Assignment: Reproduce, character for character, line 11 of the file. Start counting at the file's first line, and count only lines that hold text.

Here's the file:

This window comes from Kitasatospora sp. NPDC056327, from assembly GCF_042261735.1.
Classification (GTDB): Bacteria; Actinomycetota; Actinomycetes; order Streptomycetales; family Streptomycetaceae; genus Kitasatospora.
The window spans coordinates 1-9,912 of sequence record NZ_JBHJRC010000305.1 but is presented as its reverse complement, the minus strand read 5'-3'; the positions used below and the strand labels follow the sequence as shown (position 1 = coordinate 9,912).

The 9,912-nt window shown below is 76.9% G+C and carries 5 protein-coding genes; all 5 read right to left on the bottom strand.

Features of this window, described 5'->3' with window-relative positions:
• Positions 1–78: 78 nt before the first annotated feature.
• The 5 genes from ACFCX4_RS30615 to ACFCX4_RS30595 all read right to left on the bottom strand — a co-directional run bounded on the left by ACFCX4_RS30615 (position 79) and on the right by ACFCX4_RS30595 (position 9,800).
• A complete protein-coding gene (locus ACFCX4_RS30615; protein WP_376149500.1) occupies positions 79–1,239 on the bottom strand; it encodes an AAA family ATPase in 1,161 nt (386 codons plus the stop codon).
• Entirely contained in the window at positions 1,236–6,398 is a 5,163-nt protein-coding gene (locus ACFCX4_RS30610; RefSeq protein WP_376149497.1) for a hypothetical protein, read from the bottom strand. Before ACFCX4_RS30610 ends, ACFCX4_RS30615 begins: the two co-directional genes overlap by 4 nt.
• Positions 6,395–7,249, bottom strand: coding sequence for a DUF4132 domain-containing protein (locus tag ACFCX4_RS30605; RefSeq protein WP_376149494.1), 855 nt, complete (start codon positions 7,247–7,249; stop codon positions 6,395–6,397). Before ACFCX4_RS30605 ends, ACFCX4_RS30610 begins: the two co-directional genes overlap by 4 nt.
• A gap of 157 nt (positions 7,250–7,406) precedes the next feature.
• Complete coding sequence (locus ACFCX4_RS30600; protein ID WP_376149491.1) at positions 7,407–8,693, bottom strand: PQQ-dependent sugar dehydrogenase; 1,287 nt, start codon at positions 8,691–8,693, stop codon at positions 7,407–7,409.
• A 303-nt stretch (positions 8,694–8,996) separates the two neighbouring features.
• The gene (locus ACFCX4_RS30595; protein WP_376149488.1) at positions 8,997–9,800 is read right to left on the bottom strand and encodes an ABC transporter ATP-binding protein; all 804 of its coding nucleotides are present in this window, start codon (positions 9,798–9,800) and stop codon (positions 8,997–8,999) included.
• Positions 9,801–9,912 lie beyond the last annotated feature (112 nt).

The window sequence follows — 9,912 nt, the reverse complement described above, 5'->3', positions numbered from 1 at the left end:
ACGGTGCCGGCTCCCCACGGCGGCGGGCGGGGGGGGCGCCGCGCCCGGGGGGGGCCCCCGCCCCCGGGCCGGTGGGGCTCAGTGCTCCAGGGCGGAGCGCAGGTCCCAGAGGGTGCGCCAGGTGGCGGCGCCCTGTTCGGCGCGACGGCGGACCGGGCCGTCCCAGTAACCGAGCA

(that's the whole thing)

• A gap of 157 nt (positions 7,250–7,406) precedes the next feature.